However, the above distribution of carbon (C) prevents an ideal distribution of boron (B). In the heterobipolar transistor having a structure in which boron (B) is trapped inside the base layer 13, the desired characteristics cannot be obtained as previously mentioned.

SUMMARY OF THE INVENTION

In response to the above-described problems of the conventional art, the general object of the present invention is to provide a new and useful semiconductor device. Specifically, the present invention aims at realizing a heterobipolar transistor having a SiGe binary mixed crystal as its base, wherein the NF characteristics can be improved and a desirable S/N ratio can be obtained.

To this end, the present invention provides a heterobipolar transistor having an n-type silicon collector layer; a base layer made of a p-type SiGeC mixed crystal layer, doped with boron and formed on the n-type silicon collector layer; and an n-type silicon emitter layer formed on the base layer and containing boron at a concentration exceeding 7×1017 cm−3.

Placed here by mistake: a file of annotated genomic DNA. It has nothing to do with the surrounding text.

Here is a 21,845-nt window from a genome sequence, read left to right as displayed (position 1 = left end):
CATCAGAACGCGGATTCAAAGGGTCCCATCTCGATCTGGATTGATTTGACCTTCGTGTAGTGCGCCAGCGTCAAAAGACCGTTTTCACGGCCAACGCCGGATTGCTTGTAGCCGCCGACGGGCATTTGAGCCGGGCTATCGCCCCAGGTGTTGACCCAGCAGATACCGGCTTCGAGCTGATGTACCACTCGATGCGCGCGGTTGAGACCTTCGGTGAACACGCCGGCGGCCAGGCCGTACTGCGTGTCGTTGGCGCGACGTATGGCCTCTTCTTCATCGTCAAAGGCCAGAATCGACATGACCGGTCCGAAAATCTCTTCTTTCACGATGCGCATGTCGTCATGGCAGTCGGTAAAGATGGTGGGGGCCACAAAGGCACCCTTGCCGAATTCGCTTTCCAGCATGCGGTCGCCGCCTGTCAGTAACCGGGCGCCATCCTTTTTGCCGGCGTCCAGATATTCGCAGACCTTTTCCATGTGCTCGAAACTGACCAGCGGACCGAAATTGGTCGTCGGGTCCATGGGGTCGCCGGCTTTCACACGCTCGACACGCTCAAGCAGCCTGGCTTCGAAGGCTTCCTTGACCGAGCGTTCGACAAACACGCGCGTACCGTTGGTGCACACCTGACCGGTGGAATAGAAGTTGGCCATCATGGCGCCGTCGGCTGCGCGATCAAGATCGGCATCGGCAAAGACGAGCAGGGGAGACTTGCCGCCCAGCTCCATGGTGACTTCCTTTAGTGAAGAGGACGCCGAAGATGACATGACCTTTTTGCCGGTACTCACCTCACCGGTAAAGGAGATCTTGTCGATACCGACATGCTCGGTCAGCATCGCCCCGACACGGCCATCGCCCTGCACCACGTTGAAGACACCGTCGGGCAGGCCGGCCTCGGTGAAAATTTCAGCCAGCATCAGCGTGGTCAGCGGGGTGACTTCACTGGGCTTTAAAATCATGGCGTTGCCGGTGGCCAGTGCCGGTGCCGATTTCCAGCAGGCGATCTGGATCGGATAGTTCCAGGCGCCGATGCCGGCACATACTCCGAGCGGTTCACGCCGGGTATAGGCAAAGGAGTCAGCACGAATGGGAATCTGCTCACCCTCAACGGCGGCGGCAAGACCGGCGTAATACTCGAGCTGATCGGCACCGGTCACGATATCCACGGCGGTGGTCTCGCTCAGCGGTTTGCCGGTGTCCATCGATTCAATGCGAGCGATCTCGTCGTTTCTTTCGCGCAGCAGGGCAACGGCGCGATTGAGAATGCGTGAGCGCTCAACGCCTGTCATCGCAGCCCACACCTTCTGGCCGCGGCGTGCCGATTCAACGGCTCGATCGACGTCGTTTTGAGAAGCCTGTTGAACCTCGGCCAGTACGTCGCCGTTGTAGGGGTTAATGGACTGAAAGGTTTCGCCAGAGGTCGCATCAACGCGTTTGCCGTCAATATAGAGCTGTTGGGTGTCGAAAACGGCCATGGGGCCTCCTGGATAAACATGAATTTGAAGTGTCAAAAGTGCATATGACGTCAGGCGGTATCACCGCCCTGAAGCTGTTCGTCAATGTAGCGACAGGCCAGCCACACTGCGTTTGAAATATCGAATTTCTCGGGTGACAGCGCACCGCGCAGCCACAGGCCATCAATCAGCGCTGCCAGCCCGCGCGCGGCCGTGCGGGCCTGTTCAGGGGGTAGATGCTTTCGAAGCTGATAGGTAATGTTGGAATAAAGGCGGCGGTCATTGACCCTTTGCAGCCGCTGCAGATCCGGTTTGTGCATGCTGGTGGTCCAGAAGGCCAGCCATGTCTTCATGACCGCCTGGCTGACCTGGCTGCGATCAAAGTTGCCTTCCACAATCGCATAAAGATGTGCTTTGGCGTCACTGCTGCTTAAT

According to this invention, a moderate distribution of boron and a moderate pn junction occurs at the interface of the base layer and the emitter layer and a portion of the boron enters into the emitter layer. As a result, a heterobipolar transistor having an excellent noise figure, particularly in the high frequency band, can be obtained.